"My knots are terrible," I told my proctor. We did three C-sections together today and she had me tie every single knot. Learning opportunities. The word is getting out that I want to do the fellowship.
At 0630, a patient of my colleague's came in at 31 and a half weeks, in pain and spotting. I did a sterile speculum exam and saw membranes. A careful cervical check showed a 6-8 centimeter opening in a paper-thin cervix holding her baby in. Into a birthing suite, on the phone to NICU, and calling for antibiotics - a new proctor listening to me as I rattled off the details. My shift ends at 7, but there was a section scheduled at 0700 and the next resident on was scrubbing. I did the H&P I'd missed overnight and checked baby for position with the ultrasound. "I'm here until M comes in or B gets out of surgery," I told him. "Someone has to catch the baby."
A grin - teeth flashing. That's the sort of diligence I like to see. Some of your colleagues would be out of here - it's after 7. I'm perpetually fascinated by the idea of shift-work medicine; I can't quite get my head around it. Maybe it stems from my need for control. Maybe it's something different, but I can't abide the feeling of leaving something undone without a clear plan. I couldn't walk away from a 21-year-old woman whose life I had just irrevocably altered and say "someone will be here in a while". The what-if is too big and empty for me.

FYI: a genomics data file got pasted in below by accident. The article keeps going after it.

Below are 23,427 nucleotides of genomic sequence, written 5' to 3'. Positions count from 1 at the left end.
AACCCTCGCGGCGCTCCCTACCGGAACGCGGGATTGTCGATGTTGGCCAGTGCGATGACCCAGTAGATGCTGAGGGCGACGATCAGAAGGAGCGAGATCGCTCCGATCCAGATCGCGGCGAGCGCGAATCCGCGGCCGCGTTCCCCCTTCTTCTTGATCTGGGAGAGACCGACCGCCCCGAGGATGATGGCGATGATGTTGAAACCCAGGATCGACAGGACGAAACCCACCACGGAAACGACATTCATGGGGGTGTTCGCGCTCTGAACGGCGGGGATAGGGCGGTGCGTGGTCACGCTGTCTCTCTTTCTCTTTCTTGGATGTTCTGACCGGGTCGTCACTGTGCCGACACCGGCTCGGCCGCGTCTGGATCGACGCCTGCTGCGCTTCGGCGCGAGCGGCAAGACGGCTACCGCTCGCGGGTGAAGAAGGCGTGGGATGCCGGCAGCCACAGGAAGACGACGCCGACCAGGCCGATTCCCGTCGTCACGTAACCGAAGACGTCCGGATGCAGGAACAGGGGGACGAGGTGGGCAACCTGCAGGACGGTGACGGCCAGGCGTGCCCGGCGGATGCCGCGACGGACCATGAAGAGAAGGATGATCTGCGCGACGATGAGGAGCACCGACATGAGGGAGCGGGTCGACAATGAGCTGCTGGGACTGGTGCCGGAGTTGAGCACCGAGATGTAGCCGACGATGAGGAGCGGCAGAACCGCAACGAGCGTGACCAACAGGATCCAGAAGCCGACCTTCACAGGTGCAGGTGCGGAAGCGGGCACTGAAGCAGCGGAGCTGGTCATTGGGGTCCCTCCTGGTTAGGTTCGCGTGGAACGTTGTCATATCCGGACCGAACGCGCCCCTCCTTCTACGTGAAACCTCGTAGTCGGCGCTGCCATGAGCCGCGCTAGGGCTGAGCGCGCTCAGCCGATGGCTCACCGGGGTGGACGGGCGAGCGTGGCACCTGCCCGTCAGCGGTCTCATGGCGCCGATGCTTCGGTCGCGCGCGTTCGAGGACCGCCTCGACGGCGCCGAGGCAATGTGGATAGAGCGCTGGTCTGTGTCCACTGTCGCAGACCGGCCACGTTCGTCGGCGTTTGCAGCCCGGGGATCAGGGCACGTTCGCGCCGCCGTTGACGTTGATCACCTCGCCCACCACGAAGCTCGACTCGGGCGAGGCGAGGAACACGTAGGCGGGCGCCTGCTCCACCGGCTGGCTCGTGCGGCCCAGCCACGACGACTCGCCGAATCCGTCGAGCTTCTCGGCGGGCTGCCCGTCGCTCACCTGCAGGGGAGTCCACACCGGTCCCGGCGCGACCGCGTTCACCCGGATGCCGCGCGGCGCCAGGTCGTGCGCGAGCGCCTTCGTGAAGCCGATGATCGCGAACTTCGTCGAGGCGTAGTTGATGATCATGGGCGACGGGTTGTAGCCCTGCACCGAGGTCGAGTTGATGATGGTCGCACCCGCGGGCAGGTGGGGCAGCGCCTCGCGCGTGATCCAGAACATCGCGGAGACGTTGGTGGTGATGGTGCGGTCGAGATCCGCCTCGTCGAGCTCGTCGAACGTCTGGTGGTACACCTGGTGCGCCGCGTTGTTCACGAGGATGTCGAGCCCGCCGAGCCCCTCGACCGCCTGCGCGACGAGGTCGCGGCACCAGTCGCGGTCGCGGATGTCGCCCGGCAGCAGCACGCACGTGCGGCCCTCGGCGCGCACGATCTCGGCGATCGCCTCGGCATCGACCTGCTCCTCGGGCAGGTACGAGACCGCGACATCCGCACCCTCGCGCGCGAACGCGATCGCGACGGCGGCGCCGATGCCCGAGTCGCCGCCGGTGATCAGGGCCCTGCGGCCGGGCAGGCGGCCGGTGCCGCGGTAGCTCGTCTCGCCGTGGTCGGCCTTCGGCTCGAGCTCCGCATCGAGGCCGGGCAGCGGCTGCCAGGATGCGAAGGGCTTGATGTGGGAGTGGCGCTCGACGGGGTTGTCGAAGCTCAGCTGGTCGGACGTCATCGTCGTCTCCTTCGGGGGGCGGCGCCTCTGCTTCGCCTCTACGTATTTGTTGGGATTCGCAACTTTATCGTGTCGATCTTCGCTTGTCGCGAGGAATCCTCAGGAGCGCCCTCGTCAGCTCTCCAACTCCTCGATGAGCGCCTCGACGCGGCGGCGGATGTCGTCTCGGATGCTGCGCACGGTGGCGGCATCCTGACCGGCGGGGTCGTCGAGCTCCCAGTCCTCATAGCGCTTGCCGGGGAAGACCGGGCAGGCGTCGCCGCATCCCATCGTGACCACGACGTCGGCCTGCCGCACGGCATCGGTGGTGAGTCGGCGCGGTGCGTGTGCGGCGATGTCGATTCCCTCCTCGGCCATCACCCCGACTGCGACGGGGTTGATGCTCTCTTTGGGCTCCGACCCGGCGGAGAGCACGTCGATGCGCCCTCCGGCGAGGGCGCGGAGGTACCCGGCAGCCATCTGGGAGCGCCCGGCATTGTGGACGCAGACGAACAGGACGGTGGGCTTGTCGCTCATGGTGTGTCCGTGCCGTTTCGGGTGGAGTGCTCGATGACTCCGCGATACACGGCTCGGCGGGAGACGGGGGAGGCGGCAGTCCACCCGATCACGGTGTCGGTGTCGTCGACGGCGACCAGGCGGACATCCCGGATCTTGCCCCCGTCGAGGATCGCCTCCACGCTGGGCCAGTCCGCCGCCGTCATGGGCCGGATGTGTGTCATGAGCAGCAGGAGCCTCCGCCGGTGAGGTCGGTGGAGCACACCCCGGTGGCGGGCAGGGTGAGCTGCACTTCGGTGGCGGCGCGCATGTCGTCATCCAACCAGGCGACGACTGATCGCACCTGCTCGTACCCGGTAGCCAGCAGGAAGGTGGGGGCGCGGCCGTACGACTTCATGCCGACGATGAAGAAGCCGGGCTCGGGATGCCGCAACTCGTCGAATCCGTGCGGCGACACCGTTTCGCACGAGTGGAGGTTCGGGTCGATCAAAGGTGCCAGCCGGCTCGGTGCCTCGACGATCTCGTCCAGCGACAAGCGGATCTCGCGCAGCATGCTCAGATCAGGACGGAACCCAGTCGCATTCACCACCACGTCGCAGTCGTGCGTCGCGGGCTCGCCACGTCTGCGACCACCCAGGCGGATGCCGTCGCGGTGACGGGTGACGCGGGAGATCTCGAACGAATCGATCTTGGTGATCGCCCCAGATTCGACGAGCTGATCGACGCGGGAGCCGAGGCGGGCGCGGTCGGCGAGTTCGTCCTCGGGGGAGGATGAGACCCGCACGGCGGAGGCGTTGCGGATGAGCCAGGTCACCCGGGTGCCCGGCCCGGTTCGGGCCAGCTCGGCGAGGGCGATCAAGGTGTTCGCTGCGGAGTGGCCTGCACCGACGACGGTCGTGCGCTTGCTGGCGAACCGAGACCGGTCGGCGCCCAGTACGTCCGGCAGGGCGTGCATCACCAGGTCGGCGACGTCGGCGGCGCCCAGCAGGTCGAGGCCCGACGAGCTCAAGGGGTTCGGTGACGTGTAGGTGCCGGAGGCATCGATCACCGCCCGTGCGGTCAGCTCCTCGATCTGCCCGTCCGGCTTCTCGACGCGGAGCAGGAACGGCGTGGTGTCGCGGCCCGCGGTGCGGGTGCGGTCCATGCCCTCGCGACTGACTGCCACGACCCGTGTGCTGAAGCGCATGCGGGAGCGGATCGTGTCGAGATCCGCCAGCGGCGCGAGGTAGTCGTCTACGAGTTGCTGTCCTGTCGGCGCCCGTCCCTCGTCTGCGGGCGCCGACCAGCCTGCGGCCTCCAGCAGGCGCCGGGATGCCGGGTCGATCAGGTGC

And when they ask why I'm interested in the fellowship, I have an easy answer. I want to do rural medicine and deliver babies. It is incumbent on me to know what to do in an emergency, and I never want to see a baby die because I'm not prepared. It's as simple as that.